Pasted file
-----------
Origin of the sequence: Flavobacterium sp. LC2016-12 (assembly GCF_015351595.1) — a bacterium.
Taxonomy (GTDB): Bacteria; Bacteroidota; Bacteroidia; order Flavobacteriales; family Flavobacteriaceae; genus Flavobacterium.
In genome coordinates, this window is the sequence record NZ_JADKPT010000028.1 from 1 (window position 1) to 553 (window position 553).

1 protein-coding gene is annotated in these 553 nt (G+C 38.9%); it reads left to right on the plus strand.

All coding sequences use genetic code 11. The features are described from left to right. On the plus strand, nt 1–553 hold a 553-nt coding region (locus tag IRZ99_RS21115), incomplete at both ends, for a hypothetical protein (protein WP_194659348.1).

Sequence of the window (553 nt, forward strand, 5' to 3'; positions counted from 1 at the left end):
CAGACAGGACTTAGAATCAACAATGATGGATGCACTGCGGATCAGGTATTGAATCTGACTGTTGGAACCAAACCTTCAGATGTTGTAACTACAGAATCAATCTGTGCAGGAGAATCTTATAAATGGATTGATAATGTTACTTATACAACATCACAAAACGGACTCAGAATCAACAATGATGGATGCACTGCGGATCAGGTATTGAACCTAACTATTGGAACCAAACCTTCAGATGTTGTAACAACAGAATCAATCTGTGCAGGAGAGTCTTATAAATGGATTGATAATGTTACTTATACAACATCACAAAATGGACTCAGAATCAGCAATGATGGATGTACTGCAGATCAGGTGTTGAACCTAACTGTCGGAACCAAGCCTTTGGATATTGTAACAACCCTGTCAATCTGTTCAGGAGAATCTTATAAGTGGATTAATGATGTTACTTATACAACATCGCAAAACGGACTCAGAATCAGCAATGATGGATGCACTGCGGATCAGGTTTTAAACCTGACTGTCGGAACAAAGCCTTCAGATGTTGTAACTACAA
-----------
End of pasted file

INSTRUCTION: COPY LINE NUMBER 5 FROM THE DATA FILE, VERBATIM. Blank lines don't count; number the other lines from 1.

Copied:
All coding sequences use genetic code 11. The features are described from left to right. On the plus strand, nt 1–553 hold a 553-nt coding region (locus tag IRZ99_RS21115), incomplete at both ends, for a hypothetical protein (protein WP_194659348.1).